Abstract # 13331 Poster # 104:

Scheduled for Thursday, August 22, 2019 06:00 PM-08:00 PM: (Alumni Lounge) Poster Presentation


S. J. Neal Webb1,2, M. M. Mulholland1,3, S. J. Schapiro1,2 and N. G. Caine4
1UT MD Anderson Cancer Center, Michale E. Keeling Center for Comparative Medicine and Research, National Center for Chimpanzee Care, 650 Cool Water Drive, Bastrop, TX 78602, USA, 2University of Copenhagen, 3Georgia State University, 4California State University San Marcos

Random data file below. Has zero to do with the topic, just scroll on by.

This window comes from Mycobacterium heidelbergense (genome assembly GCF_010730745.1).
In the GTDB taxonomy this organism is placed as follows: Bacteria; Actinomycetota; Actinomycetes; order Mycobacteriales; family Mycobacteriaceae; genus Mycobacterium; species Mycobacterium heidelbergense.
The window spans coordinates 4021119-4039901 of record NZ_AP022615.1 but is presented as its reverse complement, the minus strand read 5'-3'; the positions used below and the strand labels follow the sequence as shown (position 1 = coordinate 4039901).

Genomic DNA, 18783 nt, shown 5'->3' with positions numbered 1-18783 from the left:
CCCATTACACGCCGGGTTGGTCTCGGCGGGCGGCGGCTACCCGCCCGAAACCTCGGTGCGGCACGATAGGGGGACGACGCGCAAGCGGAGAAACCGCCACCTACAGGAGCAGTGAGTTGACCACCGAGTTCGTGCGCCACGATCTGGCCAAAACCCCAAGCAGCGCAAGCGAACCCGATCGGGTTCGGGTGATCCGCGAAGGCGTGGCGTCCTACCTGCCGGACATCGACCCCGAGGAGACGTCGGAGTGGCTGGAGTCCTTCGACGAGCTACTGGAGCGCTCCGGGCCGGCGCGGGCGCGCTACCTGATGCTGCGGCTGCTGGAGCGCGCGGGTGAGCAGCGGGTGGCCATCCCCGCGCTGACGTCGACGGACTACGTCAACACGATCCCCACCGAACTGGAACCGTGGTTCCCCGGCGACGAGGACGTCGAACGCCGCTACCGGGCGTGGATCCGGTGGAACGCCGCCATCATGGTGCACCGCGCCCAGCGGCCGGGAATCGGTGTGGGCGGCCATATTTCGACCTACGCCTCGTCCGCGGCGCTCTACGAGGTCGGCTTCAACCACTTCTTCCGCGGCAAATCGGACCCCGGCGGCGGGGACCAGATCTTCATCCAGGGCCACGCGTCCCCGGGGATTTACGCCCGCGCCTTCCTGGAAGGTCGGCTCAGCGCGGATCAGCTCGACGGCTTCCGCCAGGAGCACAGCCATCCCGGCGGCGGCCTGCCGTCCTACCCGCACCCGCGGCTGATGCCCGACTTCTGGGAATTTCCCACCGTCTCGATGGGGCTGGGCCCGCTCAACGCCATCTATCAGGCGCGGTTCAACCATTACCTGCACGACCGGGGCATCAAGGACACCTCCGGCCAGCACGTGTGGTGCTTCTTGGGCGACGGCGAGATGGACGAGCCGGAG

Evidence supporting the importance of snakes in primate evolution is growing, indicating that primates are specially adapted to detect snakes and that certain snake-related characteristics attract and hold our attention. However, there are few studies that compare primates’ reactions to snakes in comparison to other animals that are taxonomically close to and share some characteristics with snakes. We studied the willingness of 16 groups of socially housed chimpanzees to reach for food in front of a realistic rattlesnake model (“snake trials”) and, in subsequent trials, a model of an iguana (“lizard trials”). Chimpanzee groups exhibited significantly longer latencies to reach for food during snake trials (M=81.14s, SE=19.74) than lizard trials (M=30, SE=6.94; t(13)=3.20, p= 0.007). Groups also exhibited significantly more alarm-calling and hesitation during snake than lizard trials, as well as a trend toward a higher number of gestures directed toward the snake model (M=1.33, SE=0.43) than the lizard model (M=0.40, SE=0.21; t(14)=1.93, p=0.074). In line with the results of event-related potential studies, these are the first behavioral data to show that general reptilian features do not elicit a threat response that is equal to that elicited by snakes.